‘We were too pessimistic’: European business leaders turn more optimistic

The energy crisis triggered by Russia’s invasion of Ukraine, combined with high inflation and rising interest rates, has raised fears of a euro zone economic downturn this winter. But Toni Ruiz, chief executive of Spanish fashion retailer Mango, said sales were proving pessimists wrong.

“After months and years of Covid, people want nice, elegant clothes,” Ruiz told the FT. “People are tired of basic clothes. So what we’re seeing is a huge takeoff.” .”

Across the region, market sentiment picked up. Low unemployment, increased government fiscal support, a pullback in energy prices from their August peak and a mild autumn that has helped natural gas storage facilities run near full capacity in the summer have all improved the outlook.

“I’m as worried as anyone else, but it’s more about seeing the glass half full,” Antonio Simmons, head of European operations at Spain’s largest lender Santander, told a conference this week.

Even in Germany, where manufacturers were hit hard by soaring energy costs as Russian supplies dwindled, there were signs of more cautious optimism among businesses.

“Despite the shock to energy prices, production in most industries and services held up well,” said Klaus Deutsch, director of research, economics and industrial policy at Germany’s BDI business association. to do.”

The BDI told the Financial Times that it had been “too pessimistic” and that in January it may have raised its September forecast for the German economy to grow by 0.9% this year. The Ifo Institute’s German business confidence index rebounded to 86.3 in November from 84.5 in October, while the Munich-based think tank also found that three-quarters of companies that use natural gas in production have reduced consumption without cutting production. .

Histogram of Average GDP Estimates (MoM Percentage Change) Shows Economists Have Raised 2022 Growth Forecasts

Most economists still expect the euro zone to slip into a mild recession – defined as two consecutive quarters of falling output – and central bankers have warned they will have to raise borrowing costs again in December.

However, following a resilient 0.2% growth in the G-19 in the third quarter, there are signs that many may be overestimating the drag on consumer spending and industrial output from high inflation and underestimating the impact of the cancellation of the Covid-19 pandemic. Boost from restrictive measures.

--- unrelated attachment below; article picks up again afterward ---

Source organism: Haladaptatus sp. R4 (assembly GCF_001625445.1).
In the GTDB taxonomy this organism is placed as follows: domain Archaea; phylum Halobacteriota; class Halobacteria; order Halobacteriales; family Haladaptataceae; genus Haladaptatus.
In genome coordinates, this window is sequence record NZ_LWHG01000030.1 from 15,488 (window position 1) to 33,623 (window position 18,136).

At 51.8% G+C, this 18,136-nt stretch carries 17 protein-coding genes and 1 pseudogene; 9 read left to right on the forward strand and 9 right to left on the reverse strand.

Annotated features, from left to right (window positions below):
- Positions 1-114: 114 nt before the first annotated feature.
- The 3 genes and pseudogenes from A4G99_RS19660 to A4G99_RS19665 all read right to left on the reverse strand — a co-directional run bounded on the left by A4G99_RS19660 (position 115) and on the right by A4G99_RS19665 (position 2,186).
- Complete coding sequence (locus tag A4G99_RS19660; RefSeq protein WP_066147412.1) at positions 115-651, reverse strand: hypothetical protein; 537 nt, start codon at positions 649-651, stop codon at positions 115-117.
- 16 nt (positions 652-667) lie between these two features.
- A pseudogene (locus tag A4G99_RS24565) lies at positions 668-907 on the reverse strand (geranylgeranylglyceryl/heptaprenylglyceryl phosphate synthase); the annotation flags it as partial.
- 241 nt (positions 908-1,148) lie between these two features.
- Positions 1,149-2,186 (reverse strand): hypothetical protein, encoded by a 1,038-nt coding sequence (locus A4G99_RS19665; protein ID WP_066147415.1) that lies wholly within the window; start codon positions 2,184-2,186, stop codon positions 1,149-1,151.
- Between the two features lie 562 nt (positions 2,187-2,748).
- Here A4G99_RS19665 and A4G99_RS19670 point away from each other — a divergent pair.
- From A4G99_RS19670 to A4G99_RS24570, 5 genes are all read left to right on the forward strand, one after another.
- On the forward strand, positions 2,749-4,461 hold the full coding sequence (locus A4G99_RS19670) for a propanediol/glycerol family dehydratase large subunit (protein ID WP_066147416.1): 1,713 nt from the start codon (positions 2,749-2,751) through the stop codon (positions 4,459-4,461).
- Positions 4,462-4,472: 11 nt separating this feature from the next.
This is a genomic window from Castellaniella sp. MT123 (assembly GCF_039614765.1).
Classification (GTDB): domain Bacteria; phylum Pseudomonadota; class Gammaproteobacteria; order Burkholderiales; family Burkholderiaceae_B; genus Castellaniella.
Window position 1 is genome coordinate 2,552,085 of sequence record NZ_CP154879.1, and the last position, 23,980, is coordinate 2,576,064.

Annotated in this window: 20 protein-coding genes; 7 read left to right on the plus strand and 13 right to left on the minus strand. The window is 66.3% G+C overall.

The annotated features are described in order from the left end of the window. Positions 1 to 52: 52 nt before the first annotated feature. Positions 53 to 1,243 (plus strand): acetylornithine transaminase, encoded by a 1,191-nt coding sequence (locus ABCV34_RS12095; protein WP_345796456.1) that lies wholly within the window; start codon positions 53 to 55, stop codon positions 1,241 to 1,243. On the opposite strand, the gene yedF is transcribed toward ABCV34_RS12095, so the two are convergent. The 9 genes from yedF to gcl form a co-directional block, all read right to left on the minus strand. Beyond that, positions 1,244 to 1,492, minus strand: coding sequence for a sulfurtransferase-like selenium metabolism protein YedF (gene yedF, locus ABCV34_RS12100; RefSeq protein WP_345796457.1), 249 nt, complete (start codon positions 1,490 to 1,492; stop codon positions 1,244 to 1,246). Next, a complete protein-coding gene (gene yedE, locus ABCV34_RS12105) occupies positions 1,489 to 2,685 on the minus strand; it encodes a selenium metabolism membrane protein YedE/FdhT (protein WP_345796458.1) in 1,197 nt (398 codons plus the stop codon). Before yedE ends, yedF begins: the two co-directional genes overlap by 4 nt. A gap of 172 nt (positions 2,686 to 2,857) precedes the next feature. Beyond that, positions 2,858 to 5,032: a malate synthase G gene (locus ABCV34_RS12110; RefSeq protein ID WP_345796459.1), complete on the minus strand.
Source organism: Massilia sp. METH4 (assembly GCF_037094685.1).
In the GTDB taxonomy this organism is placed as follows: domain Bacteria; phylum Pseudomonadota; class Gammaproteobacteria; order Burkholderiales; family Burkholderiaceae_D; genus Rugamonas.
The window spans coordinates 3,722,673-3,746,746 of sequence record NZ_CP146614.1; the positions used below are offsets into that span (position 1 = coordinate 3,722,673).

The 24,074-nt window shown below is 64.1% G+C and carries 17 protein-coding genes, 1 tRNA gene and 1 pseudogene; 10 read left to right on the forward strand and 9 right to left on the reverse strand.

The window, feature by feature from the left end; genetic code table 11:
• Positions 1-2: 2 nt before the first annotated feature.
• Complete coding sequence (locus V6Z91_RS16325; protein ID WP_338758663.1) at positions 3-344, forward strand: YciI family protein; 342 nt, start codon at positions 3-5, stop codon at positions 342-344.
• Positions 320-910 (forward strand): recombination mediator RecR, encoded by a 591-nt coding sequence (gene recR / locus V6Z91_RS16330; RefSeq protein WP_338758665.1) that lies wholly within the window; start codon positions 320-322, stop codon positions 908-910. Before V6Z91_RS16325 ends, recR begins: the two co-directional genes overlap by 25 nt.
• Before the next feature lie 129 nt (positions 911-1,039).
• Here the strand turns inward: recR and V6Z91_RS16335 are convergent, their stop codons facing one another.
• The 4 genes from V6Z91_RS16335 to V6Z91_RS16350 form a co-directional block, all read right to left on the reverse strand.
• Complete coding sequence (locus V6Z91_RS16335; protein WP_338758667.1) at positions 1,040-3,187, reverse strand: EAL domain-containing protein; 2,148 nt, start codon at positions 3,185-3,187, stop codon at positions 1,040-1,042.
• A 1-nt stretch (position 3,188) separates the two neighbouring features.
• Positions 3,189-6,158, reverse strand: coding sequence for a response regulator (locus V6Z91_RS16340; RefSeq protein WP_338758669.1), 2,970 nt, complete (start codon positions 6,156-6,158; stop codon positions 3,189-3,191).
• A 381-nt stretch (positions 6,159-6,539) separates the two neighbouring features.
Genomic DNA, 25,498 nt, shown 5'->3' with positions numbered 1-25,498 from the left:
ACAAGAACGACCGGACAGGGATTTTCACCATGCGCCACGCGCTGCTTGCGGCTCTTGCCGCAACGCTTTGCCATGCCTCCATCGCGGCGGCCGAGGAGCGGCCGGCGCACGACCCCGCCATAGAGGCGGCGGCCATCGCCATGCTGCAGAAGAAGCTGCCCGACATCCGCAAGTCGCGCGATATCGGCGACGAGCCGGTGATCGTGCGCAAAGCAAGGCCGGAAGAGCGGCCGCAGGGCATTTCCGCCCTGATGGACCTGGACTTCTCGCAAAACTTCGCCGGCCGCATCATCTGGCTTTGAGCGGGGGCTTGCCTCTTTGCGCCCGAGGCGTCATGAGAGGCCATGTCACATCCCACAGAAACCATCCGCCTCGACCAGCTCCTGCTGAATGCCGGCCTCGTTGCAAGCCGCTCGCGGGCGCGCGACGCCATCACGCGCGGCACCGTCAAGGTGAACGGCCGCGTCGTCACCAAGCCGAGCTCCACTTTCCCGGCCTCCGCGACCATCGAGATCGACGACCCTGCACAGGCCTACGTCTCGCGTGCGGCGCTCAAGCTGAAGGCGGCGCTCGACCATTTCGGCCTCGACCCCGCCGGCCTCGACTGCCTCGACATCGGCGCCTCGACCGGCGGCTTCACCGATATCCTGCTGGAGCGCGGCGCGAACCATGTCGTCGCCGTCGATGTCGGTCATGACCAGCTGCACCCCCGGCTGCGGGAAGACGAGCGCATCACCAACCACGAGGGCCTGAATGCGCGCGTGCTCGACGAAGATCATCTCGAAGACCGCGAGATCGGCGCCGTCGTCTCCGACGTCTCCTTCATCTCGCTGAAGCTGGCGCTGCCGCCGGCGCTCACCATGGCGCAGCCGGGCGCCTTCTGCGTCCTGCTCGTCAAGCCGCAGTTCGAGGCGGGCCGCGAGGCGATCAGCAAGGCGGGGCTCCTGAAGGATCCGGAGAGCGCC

Retail spending in the euro zone and across the EU rose 0.4% between August and September, while industrial production rose 0.9% over the same period, both indicators above pre-pandemic levels.

Eurozone retail sales line chart (2015=100) shows eurozone retail spending remains strong

Monthly surveys of European Union businesses and households released on Tuesday showed economic confidence rose more than expected to hit a three-month high. Consumer sentiment rose across the EU as people became more willing to make big purchases, while service firms forecast higher demand and industrial groups turned more optimistic about production forecasts.

Members of Germany’s blue-chip Dax index are on track to pay record dividends next spring, according to research published Tuesday by business newspaper Handelsblatt.

The industrial powerhouses of the euro zone did not emerge from Russia’s invasion of Ukraine unscathed. Production fell in energy-intensive industries such as chemicals, paper and glass, which are particularly vulnerable to higher gas and electricity prices. But those industries account for just 4 percent of Germany’s economic output, and many companies have been able to offset the blow with higher prices.

While Mango’s raw material costs have fallen recently, Ruiz said he expects inflation to remain an issue for the fashion chain for the next two to three years, noting that staff, rent and electricity costs at its 1,700 stores in Europe are falling sharply. rise.

An executive at a major German group has warned that households are still not seeing the full impact of soaring energy costs. Products made in September won’t be available to customers until March 2023, when energy costs remain near record highs, he noted.

But even on the inflation front there is some good news. Consumer price growth appears to have peaked, with inflation falling to 10% in November from a record high of 10.6% in October.

In France, concerns over energy prices eased during a fuel crunch exacerbated by strikes by refinery workers in October, but eased. For the first time since July, business leaders are more optimistic about the outlook, according to a survey of more than 600 company chiefs released this week by CCI France, the French chambers of commerce.

CCI France found that healthy order books in construction and other sectors, coupled with easing supply chain bottlenecks for some components and falling raw material costs for inputs such as steel, were driving the shift.

Italian industry trade association Confindustria said output in manufacturing and services held up well, although construction stagnated. But some of the gloom over the association has simply been postponed until next year. 2023 could see a slowdown due to “lower liquidity due to higher interest rates and higher utility bills”.

Others think next winter will be tough. “We’re seeing signs of gradual improvement,” said Rolf Hellermann, financial director of German publisher Bertelsmann. “[But] Building up Germany’s gas supply and storage could be more challenging [next year] Inflows from Russia are much lower compared to 2022. ”

Additional reporting by Patricia Nilsson, Sarah White and Silvia Sciorilli Borrelli

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